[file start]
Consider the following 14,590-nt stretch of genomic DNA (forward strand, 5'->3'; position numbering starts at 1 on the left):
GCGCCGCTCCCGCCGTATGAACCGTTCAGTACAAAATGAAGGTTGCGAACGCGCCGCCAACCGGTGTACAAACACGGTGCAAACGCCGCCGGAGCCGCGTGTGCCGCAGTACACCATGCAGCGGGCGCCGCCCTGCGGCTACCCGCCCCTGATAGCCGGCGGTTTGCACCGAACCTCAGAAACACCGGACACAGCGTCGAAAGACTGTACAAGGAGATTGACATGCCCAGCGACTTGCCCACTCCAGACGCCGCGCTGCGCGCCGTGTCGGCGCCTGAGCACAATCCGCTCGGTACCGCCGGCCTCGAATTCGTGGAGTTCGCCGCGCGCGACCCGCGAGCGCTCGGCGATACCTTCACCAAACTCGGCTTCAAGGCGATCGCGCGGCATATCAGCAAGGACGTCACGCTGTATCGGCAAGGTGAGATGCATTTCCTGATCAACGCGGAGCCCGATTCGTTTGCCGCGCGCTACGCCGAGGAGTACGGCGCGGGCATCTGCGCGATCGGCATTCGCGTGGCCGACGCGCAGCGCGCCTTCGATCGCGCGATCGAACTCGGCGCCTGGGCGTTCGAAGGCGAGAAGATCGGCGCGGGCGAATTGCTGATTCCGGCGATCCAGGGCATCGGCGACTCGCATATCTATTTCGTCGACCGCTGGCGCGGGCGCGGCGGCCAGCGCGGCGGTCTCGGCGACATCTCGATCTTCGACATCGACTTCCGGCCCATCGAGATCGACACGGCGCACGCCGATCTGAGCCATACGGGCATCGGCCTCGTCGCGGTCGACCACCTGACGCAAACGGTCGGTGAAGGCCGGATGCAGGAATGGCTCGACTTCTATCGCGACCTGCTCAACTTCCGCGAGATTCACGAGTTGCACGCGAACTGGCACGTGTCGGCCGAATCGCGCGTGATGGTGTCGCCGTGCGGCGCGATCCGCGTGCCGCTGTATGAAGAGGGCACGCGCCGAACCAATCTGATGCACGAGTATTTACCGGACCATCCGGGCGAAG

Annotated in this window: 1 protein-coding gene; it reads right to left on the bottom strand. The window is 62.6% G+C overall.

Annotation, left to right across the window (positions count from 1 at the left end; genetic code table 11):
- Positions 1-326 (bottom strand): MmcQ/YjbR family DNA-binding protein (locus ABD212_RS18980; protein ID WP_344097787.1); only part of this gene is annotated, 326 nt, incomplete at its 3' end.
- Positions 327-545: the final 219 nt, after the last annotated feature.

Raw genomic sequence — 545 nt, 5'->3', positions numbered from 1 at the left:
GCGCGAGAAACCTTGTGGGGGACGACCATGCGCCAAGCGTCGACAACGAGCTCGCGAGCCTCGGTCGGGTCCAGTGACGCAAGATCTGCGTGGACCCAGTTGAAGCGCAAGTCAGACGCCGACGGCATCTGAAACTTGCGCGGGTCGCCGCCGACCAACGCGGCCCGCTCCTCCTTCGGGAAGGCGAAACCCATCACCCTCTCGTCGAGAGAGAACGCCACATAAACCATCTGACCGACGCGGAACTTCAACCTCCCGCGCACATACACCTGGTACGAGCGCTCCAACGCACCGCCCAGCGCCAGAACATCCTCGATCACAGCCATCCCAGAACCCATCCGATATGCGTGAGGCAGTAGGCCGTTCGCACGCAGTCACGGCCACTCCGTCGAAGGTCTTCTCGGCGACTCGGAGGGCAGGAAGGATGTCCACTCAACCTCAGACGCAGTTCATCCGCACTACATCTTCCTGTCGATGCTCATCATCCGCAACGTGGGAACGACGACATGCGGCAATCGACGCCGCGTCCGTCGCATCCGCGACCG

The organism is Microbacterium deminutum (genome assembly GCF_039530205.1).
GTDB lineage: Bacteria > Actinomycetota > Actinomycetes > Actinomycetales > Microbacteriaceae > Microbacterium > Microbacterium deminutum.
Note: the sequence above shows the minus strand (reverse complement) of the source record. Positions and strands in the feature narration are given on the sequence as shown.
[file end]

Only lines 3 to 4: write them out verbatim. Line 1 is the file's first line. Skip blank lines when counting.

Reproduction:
Annotated in this window: 1 protein-coding gene; it reads right to left on the bottom strand. The window is 62.6% G+C overall.

Annotation, left to right across the window (positions count from 1 at the left end; genetic code table 11):